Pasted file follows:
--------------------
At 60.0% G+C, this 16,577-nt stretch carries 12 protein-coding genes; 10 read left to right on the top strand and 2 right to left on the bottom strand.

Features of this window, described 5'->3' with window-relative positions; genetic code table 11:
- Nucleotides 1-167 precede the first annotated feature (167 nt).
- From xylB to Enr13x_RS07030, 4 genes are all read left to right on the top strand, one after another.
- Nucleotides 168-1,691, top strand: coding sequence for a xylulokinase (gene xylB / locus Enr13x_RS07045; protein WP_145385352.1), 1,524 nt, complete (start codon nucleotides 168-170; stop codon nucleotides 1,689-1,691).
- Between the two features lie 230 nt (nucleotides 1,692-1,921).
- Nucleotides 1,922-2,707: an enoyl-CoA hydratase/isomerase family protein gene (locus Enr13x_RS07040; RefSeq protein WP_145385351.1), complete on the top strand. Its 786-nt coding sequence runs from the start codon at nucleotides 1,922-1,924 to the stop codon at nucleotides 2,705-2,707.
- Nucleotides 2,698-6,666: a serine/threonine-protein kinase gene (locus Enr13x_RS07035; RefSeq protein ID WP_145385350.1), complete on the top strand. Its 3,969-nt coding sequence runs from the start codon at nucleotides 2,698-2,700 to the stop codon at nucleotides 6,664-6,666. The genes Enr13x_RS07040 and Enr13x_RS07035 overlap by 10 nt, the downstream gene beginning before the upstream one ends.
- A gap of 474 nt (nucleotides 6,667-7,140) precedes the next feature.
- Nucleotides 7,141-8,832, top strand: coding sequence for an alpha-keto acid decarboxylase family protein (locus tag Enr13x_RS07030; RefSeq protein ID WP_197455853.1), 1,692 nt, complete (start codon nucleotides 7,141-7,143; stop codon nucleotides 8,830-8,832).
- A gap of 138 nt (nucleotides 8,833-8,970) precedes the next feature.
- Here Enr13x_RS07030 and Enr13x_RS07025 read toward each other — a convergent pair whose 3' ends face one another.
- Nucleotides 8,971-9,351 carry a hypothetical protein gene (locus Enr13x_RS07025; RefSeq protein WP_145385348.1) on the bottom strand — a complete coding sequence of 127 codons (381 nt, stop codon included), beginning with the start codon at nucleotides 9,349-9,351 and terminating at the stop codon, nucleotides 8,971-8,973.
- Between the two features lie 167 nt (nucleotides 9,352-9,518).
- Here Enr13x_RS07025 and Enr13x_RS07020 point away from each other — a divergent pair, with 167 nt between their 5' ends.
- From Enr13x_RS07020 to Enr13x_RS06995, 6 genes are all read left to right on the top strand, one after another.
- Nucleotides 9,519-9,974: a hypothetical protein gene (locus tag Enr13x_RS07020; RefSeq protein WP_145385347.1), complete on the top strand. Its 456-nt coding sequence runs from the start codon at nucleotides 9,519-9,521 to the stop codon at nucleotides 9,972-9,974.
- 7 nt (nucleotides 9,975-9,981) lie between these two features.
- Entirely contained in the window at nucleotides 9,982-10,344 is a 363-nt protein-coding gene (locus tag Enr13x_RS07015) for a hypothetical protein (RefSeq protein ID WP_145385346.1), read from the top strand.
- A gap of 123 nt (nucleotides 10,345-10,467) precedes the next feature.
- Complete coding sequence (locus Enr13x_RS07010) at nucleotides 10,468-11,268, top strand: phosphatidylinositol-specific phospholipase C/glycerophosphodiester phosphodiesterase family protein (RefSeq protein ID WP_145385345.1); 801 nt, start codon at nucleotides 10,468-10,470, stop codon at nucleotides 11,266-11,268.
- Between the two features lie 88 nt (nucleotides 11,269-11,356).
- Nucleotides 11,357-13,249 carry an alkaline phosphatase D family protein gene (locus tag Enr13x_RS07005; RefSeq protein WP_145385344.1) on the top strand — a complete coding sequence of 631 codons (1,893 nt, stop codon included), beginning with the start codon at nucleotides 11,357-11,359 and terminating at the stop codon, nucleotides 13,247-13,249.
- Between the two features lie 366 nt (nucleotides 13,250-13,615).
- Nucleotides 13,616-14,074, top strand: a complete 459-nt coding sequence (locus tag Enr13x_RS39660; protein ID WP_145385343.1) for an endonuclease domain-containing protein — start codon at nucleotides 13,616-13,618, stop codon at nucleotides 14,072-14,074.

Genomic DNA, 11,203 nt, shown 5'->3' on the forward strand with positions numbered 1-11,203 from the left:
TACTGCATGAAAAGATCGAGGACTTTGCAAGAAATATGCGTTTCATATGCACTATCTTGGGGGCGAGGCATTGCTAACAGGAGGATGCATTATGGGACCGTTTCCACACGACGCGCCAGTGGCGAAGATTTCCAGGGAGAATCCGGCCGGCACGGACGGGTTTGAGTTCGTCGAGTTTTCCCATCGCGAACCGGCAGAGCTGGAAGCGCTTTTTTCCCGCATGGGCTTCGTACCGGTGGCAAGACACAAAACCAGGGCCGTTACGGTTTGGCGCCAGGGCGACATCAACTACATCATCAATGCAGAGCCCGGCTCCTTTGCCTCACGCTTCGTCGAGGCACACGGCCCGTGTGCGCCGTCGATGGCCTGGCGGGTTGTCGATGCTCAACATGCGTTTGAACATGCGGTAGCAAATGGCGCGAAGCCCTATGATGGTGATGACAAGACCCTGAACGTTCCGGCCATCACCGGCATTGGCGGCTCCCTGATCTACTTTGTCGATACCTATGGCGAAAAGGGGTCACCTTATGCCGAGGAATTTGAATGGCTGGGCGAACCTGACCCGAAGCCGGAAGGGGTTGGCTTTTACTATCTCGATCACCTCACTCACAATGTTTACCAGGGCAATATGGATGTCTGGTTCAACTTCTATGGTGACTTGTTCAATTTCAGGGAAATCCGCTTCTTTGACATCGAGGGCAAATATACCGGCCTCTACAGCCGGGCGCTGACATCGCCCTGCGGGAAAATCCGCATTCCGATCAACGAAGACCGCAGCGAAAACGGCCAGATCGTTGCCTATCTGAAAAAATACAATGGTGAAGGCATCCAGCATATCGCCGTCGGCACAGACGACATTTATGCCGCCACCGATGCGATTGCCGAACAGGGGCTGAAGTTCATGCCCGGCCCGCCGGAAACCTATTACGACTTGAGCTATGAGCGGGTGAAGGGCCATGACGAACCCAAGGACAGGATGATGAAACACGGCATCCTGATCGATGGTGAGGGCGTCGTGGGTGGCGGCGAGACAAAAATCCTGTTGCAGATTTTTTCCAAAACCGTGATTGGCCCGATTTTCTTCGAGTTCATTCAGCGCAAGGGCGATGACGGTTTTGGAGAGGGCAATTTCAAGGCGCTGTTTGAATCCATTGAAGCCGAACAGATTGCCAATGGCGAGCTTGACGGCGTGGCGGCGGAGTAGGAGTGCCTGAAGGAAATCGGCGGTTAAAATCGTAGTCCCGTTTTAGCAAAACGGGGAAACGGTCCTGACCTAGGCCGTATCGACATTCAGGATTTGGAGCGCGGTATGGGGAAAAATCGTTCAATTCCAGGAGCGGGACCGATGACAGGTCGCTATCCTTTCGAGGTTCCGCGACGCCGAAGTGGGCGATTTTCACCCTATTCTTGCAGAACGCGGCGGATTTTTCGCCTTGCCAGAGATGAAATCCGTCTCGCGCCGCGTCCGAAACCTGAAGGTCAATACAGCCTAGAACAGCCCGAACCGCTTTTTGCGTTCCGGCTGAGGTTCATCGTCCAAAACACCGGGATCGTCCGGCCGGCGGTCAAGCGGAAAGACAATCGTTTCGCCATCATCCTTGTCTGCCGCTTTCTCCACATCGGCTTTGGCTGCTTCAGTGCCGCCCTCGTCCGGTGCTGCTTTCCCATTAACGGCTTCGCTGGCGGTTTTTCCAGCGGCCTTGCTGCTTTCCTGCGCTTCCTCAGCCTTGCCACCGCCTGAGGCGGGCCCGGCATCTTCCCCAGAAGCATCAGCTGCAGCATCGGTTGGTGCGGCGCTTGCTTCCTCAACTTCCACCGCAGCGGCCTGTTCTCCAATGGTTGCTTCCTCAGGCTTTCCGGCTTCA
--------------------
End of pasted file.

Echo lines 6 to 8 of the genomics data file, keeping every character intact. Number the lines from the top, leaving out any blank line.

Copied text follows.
- Between the two features lie 230 nt (nucleotides 1,692-1,921).
- Nucleotides 1,922-2,707: an enoyl-CoA hydratase/isomerase family protein gene (locus Enr13x_RS07040; RefSeq protein WP_145385351.1), complete on the top strand. Its 786-nt coding sequence runs from the start codon at nucleotides 1,922-1,924 to the stop codon at nucleotides 2,705-2,707.
- Nucleotides 2,698-6,666: a serine/threonine-protein kinase gene (locus Enr13x_RS07035; RefSeq protein ID WP_145385350.1), complete on the top strand. Its 3,969-nt coding sequence runs from the start codon at nucleotides 2,698-2,700 to the stop codon at nucleotides 6,664-6,666. The genes Enr13x_RS07040 and Enr13x_RS07035 overlap by 10 nt, the downstream gene beginning before the upstream one ends.